Morgan Beller, who is a co-creator of the proposed Libra digital currency, along with Facebook vice presidents David Marcus and Kevin Weil, has left the company to become a general partner with the venture firm NFX .
In a call yesterday, she said she first became acquainted with the San Francisco-based outfit five years ago when on a “tech trek” to Israel, she met its local partner, Gigi Levy-Weiss, and formed a friendship with him.
At the time, she was a young partner at Andreessen Horowitz, working on its deal team after graduating from Cornell as a statistics major.
A role working on corporate development and strategy at Medium would follow, then it was on to Facebook in 2017, where Beller began in corporate development and — intrigued by cryptocurrency tech — where she quickly began evangelizing to her bosses the importance of better understanding it.
As she half-jokingly explains it, “Crypto is a mental virus for which there is no cure. I was at a16z when they got infected with the crypto virus.” She eventually caught it herself, and by the time she joined Facebook, she says she “realized no one was thinking about that space full time, so I took it upon myself to [help the company] figure out its point of view.”
Indeed, a CNBC story about Beller last year reports that at one point, she was the sole person on a Facebook blockchain initiative — meeting with those in the know, attending relevant events, and otherwise researching the technology. Bill Barhydt, the CEO of the digital wallet startup Abra, told the outlet of Beller: “I give her a lot of credit for taking what seems like a very methodical, long-term approach to figuring this out.”
All that said, Beller notes that as a full-time investor with NFX, she will not be focused exclusively or even mainly on crypto. Her focus instead will be finding and helping to cultivate seed-stage startups that aim to grow so-called network effects businesses.
It’s the broad theme of NFX, a now 25-person outfit cofounded five years ago by serial entrepreneurs who have all seen their companies acquired, including Levy-Weiss (who cofounded the online travel site Lastminute.com, and the social casino game publisher Playtika); Pete Flint (cofounder of the home buyers’ site Trulia); and James Currier (of the social network Tickle).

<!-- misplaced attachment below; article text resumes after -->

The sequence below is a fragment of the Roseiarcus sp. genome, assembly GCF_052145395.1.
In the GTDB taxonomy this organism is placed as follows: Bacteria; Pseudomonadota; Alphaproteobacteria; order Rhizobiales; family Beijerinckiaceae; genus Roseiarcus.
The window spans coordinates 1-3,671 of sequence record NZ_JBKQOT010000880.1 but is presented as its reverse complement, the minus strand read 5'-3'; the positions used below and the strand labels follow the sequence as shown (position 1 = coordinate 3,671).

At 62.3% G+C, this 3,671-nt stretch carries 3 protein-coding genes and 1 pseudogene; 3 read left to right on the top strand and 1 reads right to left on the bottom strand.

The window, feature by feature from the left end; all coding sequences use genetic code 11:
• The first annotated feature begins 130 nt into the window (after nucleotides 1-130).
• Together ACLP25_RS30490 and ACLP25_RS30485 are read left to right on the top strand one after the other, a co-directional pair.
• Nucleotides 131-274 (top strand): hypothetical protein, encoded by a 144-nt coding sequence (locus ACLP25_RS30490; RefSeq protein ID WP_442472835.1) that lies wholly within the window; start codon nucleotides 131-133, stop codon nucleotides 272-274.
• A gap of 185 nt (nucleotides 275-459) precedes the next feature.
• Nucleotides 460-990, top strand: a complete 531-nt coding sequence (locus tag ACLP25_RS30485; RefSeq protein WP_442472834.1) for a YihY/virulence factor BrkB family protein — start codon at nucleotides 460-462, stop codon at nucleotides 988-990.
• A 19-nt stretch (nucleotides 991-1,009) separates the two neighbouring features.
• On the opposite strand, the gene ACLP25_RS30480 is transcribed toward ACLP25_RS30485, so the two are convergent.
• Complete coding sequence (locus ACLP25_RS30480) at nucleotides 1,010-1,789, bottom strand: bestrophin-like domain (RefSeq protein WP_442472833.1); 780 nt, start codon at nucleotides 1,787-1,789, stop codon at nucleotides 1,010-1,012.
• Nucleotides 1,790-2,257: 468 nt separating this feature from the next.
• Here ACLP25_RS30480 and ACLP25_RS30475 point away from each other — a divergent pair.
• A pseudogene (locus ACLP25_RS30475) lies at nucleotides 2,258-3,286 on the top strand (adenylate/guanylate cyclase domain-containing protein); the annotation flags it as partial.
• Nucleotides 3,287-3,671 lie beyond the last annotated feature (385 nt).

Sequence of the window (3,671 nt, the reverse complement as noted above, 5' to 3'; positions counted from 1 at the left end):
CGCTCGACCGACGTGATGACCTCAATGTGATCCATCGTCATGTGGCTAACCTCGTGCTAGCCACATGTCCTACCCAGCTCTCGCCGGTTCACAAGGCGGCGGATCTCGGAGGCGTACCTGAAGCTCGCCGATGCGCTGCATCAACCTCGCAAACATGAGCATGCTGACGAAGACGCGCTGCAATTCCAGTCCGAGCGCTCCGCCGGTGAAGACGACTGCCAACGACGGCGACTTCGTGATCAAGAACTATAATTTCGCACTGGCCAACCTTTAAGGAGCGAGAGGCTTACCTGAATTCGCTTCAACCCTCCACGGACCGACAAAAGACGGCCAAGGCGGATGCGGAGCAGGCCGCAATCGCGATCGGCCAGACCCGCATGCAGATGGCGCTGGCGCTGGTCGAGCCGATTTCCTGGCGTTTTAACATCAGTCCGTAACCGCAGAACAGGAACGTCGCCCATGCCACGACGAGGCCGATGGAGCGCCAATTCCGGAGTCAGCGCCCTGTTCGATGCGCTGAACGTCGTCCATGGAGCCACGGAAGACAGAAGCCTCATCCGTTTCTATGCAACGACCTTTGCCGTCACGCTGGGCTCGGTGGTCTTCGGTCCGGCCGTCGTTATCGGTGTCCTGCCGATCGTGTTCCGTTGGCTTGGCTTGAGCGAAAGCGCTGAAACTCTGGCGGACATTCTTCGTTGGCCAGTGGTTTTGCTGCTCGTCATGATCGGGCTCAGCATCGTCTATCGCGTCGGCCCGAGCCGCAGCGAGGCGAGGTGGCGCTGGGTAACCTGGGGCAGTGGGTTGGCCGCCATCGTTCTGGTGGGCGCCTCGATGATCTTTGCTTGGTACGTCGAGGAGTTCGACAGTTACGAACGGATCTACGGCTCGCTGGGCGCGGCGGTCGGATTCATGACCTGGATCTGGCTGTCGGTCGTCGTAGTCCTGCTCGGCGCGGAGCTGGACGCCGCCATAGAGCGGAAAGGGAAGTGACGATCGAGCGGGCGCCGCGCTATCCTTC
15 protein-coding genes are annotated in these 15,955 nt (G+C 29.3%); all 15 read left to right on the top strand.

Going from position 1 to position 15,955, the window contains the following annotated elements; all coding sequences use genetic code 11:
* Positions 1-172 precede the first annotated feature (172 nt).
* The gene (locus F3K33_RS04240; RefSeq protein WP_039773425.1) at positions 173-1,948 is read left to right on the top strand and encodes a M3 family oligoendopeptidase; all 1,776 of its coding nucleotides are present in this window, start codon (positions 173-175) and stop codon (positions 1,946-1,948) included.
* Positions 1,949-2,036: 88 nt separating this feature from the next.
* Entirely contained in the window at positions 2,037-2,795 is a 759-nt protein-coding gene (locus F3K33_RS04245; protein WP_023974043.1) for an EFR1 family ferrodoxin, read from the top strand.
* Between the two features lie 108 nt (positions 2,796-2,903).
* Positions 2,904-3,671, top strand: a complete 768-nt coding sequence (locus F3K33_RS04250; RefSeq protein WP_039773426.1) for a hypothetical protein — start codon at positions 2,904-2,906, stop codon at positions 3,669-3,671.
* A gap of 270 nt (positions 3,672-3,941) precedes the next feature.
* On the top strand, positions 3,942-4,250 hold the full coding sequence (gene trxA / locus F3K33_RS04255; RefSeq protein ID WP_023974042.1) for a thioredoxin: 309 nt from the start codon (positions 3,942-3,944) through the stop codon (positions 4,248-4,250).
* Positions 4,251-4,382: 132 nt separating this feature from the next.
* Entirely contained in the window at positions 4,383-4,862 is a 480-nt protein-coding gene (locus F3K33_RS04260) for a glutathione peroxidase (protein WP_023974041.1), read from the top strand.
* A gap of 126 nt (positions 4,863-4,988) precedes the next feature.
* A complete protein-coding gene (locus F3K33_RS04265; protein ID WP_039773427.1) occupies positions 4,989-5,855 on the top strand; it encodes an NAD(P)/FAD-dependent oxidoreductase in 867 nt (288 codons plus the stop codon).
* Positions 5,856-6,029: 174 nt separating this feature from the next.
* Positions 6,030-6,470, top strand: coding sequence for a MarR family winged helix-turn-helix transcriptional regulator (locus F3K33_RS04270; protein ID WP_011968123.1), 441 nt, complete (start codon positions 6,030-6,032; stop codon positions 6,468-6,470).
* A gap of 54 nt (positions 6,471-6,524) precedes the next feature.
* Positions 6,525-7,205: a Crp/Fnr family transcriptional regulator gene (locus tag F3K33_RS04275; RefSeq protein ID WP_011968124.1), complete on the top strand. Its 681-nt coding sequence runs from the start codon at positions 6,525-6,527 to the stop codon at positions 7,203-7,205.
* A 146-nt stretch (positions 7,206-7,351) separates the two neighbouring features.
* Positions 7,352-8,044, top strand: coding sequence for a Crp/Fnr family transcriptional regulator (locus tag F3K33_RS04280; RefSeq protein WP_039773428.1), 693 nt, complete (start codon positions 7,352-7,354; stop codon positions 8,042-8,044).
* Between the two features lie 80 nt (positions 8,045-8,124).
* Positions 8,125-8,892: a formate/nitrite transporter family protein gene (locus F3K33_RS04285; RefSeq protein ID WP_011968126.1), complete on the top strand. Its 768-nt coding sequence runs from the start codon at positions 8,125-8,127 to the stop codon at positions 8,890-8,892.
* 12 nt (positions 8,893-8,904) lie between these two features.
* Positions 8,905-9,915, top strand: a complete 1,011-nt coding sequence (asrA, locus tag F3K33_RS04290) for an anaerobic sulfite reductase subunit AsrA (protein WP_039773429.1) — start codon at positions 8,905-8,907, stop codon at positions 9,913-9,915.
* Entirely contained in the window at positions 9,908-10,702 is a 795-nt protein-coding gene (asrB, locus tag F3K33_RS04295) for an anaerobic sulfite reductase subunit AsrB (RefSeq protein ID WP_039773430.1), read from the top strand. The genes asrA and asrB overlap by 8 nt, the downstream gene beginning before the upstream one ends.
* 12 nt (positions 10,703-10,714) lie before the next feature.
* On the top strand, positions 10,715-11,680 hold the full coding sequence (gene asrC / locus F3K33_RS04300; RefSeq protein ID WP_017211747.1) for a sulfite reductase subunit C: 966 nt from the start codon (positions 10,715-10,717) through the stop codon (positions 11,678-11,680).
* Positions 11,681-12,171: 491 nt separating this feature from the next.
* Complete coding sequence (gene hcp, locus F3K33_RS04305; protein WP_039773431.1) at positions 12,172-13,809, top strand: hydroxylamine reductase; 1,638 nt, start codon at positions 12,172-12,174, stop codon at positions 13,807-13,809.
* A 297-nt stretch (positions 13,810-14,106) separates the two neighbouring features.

Certainly, she will keep busy at the firm, she suggests. As part of getting to know the partners and their thinking better, she introduced them to one company that they have since funded.
The pace has generally picked up, Flint tells us, saying that during the second quarter of this year and the third, NFX has twice broken its own investing records both because of “incredible founders who are reacting to this opportunity” and growing awareness about NFX, which last year closed its second fund with $275 million.
Last month, for example, NFX led a seed round for Warmly, a nine-month-old, San Francisco-based startup whose product tracks individuals in a customer’s CRM system, then sends out a notification when one of his or her contacts changes jobs. It also led a round recently for Jupiter, a year-old, San Francisco-based grocery delivery startup.
Naturally, Beller’s new partners are full of praise for her. Flint says the firm began looking for a fourth partner two years ago and that it has “spoken with dozens of exceptional people” since then, but it “always came back to Morgan.”
As for why the 27-year-old is ready to leap back into VC, Beller says that her work across Facebook and Medium and a16z “made me realize my favorite parts of projects is that zero-to-one phase and that with investing, it’s zero-to-one all day” with a team she wanted to be part of.
Further, she adds, while at Facebook, she was helping scout out deals for the venture firm Spark Capital, so she’s already well-acquainted with the types of founders to which she gravitates. “They’re are all weird in the right ways, and they’re all maniacally obsessed with winning.”
As for how she launches her career as a general partner in a pandemic, she notes that she loves walking and that she’ll happy cover 20 miles a day if given the opportunity.
“If anyone wants to safely walk with me,” she suggests that she’d love it. Says Beller, “I’m not worried about San Francisco longer term. I don’t think there’s a replacement for in-person meetings.”